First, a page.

By Daniel J. Mitchell
Why is it so hard for them to recognize, I endlessly wonder, that when you tax something, you get less of it? And why don’t they realize that when you tax something at high rates, the effect is even larger?
And if the tax is high and the affected economic activity is sufficiently discouraged, why won’t they admit that this will have an impact on tax revenue?
Don’t they understand the basic economics of supply and demand?
But I’m not giving up, which means I’m either a fool or an optimist.
In this Skype interview with the Blaze’s Dana Loesch, I pontificate about the economy and tax policy.
But for today, I want to focus on the part of the interview where I suggested that a lower corporate tax rate might generate more revenue in the long run.
That wasn’t a throwaway line or an empty assertion. America’s 35 percent corporate tax rate (39 percent if you include the average of state corporate taxes) is destructively high compared to business tax systems in other nations.
Last decade, the experts at the American Enterprise Institute calculated that the revenue-maximizing corporate tax rate is about 25 percent.
More recently, the number crunchers at the Tax Foundation estimated the long-run revenue-maximizing rate is even lower, at about 15 percent.
You can (and should) read their studies, but all you really need to understand is that companies will have a greater incentive to both earn and report more income when the rate is reasonable.
But since the U.S. rate is very high (and we also have very punitive rules), companies are discouraged from investing and producing in America. Firms also have an incentive to seek out deductions, credits, exemptions, and other preferences when rates are high. And multinational companies understandably will seek to minimize the amount of income they report in the United States.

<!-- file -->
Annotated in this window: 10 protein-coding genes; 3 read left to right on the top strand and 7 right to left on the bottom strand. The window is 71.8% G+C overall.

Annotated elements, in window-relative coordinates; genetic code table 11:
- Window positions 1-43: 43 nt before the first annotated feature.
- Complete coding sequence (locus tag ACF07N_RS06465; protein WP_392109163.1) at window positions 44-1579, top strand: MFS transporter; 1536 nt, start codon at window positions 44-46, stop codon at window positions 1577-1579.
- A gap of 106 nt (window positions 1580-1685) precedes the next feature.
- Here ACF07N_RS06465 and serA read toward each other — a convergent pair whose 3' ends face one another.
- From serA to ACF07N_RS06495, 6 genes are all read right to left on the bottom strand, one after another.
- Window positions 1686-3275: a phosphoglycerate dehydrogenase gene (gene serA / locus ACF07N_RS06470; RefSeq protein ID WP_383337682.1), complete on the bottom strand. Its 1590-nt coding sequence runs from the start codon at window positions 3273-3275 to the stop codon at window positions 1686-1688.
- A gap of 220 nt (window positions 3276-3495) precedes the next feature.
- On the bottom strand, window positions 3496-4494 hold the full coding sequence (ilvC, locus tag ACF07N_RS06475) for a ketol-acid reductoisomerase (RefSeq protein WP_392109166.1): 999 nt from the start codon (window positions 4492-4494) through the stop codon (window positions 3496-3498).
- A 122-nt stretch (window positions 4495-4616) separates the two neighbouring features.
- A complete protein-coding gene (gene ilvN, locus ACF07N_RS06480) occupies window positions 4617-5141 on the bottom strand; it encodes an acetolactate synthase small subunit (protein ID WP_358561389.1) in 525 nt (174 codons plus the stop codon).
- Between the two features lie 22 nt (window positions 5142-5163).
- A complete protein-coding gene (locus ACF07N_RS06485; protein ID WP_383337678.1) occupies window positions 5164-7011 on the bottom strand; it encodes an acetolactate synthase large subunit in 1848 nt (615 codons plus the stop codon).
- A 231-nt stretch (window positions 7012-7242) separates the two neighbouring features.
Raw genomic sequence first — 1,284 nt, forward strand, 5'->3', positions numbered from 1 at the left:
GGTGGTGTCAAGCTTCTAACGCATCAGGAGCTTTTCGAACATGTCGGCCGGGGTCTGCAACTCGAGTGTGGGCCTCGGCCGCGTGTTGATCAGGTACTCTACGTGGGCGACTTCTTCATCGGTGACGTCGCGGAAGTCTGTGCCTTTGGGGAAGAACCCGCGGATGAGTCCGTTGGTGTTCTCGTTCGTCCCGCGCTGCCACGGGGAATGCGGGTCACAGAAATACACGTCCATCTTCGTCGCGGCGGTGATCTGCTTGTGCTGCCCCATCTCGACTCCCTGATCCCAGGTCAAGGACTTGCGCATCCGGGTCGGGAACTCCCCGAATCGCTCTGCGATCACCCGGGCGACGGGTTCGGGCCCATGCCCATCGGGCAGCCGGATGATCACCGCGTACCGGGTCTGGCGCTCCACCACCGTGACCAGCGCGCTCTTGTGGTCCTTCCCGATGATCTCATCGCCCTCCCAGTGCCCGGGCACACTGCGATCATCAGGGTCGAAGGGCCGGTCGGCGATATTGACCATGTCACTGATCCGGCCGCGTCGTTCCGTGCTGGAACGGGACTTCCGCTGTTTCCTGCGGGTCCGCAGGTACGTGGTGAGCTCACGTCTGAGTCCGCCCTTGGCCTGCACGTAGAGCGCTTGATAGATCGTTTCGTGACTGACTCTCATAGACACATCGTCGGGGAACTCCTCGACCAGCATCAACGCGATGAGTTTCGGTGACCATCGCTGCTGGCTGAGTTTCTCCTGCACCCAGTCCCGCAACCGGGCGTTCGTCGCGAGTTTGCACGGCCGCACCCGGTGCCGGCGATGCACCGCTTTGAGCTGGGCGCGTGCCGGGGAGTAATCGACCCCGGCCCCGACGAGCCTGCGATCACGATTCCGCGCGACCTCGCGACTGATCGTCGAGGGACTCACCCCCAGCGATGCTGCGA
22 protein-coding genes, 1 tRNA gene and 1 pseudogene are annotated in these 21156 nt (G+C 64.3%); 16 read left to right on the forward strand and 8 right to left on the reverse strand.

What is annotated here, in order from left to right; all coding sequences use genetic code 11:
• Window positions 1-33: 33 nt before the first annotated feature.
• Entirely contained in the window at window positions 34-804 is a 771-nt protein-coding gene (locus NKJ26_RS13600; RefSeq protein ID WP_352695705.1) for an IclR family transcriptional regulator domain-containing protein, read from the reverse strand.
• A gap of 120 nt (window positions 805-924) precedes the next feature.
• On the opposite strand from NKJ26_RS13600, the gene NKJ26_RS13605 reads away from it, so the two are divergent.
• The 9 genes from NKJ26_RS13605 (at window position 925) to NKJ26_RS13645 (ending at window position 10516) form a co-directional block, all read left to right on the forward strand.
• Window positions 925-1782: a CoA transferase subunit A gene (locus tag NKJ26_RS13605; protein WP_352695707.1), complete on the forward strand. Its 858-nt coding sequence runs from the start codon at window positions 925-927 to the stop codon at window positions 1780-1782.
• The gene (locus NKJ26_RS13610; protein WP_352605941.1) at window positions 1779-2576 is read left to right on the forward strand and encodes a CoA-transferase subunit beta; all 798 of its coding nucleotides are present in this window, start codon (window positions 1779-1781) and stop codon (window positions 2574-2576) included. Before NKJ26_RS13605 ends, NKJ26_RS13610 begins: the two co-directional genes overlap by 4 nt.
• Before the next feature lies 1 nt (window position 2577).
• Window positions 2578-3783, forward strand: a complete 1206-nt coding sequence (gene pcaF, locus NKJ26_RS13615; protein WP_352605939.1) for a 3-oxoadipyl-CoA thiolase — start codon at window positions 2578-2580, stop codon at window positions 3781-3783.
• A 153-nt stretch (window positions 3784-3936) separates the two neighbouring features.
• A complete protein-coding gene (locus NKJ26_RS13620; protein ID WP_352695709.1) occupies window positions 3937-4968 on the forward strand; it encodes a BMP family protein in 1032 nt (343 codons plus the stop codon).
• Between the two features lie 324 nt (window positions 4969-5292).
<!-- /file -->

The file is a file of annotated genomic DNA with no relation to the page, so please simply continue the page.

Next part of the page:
In other words, a big reduction in the corporate rate would be unambiguously positive for the American economy. And because there will be more investment and job creation, there also will be more taxable income. In other words, a bigger “tax base.”
Though I confess that I’m not overly fixated on whether that leads to more revenue. Remember, the goal of tax policy should be to finance the legitimate functions of government in the least-destructive manner possible, not to maximize revenue for politicians.
P.S. Economists at the Australian Treasury calculated the effect of a lower corporate rate and found both substantial revenue feedback and significant benefits for workers. The same thing would happen in the United States.
Daniel J. Mitchell is a senior fellow at the Cato Institute who specializes in fiscal policy, particularly tax reform, international tax competition, and the economic burden of government spending. He also serves on the editorial board of the Cayman Financial Review. This article was originally published on FEE.org. Read the original article.